How cool is this? A White House staff member said that the health plans with free contraception are actually cheaper than those that include contraception. Hmmm ... logically, maybe that's because it costs the insurance companies less if they give away contraception v. having to pay for a pregnancy.

So why doesn't everybody get it free then? Why doesn't Medicaid get it free? That would kill two birds with one stone?

Sterilization will also be covered, it is 100% effective! Birth control is not, between forgetting pills, or missing shots, or implants they are not always effective.

This mandates are the source of an issue. The Fed wants to require exactly what somebody buys. That is like telling me I have to by Mac and cheese if I want steak, or a ford if I want a dodge.

They went one step further and said, you will have a plan that covers this and that for free even if it goes against your beliefs. If I remember correctly the Amish were given a full waiver when it comes to the new healthcare rules.

If you are going to say I must buy something let me choose what that something is, if I do not need a plan that covers BC then I should not need to buy one. The Church should not have to have a plan that covers things they do not endorse or want.

Btw I was only quoting you because I saw that same white house guy say that and did not feel like typing it myself. :)

Gerry Clinchy
02-14-2012, 11:03 AM
Agree with you very much, Jason, about the whole principle of coercing someone to buy something they don't need. What if someone is already sterile? They still have to buy the total product. Basically, so that they can help pay for the people who need the product.

Wonder if Christian Scientists are also "waived" from Obamacare?

I'm also still very concerned with the precedent of the govt compelling a private company to give away a product for free. Can't understand why nobody in media or elsewhere has noted that! That seems to be the ultimate in thievery.

The ultimate in arrogance is that the WH says that this is now "case closed". That is our compromise, take it or leave it. Yup, sure is the way to bring people together.

Jason Glavich
02-14-2012, 12:19 PM
Agree with you very much, Jason, about the whole principle of coercing someone to buy something they don't need. What if someone is already sterile? They still have to buy the total product. Basically, so that they can help pay for the people who need the product.

Wonder if Christian Scientists are also "waived" from Obamacare?

I'm also still very concerned with the precedent of the govt compelling a private company to give away a product for free. Can't understand why nobody in media or elsewhere has noted that! That seems to be the ultimate in thievery.

The ultimate in arrogance is that the WH says that this is now "case closed". That is our compromise, take it or leave it. Yup, sure is the way to bring people together.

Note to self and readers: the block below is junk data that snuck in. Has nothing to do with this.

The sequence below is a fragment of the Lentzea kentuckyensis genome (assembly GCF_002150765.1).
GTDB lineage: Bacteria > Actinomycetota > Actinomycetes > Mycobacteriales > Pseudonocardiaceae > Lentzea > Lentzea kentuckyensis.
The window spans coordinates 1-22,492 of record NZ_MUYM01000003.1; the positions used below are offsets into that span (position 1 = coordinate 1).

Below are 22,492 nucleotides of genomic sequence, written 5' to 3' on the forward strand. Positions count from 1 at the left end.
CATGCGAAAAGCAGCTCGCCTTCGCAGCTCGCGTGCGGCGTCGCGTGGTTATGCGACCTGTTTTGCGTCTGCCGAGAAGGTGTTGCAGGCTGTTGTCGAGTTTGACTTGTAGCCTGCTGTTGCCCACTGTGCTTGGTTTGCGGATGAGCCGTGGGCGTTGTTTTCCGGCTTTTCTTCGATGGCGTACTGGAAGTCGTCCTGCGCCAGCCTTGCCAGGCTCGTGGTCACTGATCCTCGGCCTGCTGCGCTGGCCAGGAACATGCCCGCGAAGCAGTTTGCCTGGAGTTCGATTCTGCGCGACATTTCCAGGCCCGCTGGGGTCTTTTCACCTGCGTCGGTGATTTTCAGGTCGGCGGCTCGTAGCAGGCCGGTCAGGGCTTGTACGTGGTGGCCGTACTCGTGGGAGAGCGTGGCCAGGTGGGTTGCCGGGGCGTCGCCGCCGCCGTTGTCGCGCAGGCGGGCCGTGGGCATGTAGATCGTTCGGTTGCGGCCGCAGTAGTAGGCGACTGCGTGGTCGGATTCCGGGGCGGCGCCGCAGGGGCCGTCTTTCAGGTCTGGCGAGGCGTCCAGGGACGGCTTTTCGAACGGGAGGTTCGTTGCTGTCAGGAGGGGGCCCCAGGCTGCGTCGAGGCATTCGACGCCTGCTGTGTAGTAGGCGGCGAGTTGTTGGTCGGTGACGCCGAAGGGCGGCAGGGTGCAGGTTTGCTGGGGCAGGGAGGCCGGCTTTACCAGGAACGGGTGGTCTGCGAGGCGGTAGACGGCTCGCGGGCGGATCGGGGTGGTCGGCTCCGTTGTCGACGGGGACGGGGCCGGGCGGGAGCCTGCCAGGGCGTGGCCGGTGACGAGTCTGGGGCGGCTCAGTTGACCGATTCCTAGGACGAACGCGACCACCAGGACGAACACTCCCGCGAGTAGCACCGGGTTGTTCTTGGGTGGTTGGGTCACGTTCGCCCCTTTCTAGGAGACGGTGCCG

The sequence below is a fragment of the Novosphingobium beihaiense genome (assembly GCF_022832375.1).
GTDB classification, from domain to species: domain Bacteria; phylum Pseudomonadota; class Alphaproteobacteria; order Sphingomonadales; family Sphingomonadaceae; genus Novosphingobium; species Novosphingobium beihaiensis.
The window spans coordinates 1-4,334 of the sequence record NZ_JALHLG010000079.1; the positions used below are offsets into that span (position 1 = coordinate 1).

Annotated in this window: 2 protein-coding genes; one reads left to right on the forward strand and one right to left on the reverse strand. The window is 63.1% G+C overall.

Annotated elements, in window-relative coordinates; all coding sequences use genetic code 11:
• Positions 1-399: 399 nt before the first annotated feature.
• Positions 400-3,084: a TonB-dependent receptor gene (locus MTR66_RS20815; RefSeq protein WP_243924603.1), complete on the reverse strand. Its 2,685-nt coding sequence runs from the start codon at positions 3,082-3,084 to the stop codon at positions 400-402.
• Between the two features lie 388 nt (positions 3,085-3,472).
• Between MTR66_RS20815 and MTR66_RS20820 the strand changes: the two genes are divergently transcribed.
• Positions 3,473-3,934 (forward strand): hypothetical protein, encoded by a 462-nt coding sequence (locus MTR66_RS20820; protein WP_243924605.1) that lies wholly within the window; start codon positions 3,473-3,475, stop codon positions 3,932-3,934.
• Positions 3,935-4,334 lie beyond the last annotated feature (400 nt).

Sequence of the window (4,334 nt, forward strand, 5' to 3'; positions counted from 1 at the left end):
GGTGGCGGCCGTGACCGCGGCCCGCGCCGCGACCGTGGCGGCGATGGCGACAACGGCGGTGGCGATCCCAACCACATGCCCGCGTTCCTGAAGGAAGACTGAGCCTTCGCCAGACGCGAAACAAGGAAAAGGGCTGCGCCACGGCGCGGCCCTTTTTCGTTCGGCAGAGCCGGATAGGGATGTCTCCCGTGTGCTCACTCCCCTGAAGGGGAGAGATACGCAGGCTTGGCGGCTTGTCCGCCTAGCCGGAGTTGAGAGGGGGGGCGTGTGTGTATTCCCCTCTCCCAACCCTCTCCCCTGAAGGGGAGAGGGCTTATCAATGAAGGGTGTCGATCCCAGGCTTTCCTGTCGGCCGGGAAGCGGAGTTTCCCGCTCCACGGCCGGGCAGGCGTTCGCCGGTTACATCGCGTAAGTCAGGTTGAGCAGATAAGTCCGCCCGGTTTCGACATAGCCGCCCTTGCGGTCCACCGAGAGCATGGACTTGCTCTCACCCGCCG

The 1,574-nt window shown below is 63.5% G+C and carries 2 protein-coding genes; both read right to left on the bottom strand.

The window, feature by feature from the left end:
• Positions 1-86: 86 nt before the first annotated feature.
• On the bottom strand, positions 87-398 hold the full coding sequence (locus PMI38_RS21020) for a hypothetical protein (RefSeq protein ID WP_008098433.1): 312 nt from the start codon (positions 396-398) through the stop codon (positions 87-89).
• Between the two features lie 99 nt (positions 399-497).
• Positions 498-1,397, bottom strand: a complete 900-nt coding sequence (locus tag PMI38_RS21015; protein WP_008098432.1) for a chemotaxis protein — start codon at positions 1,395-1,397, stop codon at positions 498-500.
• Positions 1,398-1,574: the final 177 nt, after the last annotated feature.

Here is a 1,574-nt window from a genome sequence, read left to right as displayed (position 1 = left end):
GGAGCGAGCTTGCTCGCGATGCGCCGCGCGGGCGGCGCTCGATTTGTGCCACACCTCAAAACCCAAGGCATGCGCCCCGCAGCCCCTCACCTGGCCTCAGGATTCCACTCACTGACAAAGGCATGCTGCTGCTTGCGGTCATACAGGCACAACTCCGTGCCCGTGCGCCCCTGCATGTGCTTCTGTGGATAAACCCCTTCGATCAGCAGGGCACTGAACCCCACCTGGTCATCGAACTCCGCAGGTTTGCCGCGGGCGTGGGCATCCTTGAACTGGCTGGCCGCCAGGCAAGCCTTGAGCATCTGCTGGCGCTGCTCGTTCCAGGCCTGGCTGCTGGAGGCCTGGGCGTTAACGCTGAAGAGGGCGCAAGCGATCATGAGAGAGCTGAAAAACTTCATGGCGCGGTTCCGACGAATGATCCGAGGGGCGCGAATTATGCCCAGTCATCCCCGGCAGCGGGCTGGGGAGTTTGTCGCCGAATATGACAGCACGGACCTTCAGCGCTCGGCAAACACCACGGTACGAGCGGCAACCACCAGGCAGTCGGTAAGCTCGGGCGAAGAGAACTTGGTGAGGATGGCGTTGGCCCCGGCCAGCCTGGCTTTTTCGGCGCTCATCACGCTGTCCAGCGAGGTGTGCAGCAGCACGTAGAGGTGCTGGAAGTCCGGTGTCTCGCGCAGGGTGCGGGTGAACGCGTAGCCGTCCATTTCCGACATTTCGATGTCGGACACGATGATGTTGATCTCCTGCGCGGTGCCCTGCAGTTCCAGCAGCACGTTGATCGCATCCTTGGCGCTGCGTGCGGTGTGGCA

They see it as it is not being given for free. See their view is currently you have insurance that covers these items, with a copay and your regular premiums you get the product. Now you will get it without a copay, but your premium is still paying for it, so it is not making them give it for free. The downside is you will still pay for appt to get the Rx, and the follow up for it as well. What they do not tell you is it is not 100% to prevent follow on costs, there may be more costs because people will take BC and go have unprotected sex and get an STD and they will still pay for more follow on care. BC is used as a license to um.....well....nvm. Not in all cases but in many. And it still fails, just take an antibitic while on it and see if it works. Or miss a pill, or get knocked up before you have taken it for 30days, or just be that .1% that it fails on. The percentage is much higher if you count in the human factor, forgetting etc.

Forcing anyone to buy anything is bad.

ARay11
02-14-2012, 12:48 PM
I'm also still very concerned with the precedent of the govt compelling a private company to give away a product for free. Can't understand why nobody in media or elsewhere has noted that! That seems to be the ultimate in thievery.

I think the ultimate theft is:

OUR TAX dollars bailed out (BOUGHT) the insurance company. (so are they really a private company at this point?)

Now, we are required to send them MORE money (premiums) and we DO NOT HAVE A CHOICE.

Insurance Co will not complain...they're on the receiving end of this, so they turn a blind eye to the real issues. "Who cares what's right/wrong..just send more money"

In my opinion..

It wasnt just the Church whose rights have been mangled,trampled,drowned,burned, and completely obliterated.
Ours were too.

road kill
02-14-2012, 12:52 PM
Question.


Is Obama (the Federal Gov't.) telling insurance companies what to provide and what to charge for it socialized medicine by definition?


If not, spin it for me??:cool:

Standing by..........


RK

Gerry Clinchy
02-16-2012, 11:24 AM
Most don't care much for Karl Rove, but he just happens to be the messenger in this case.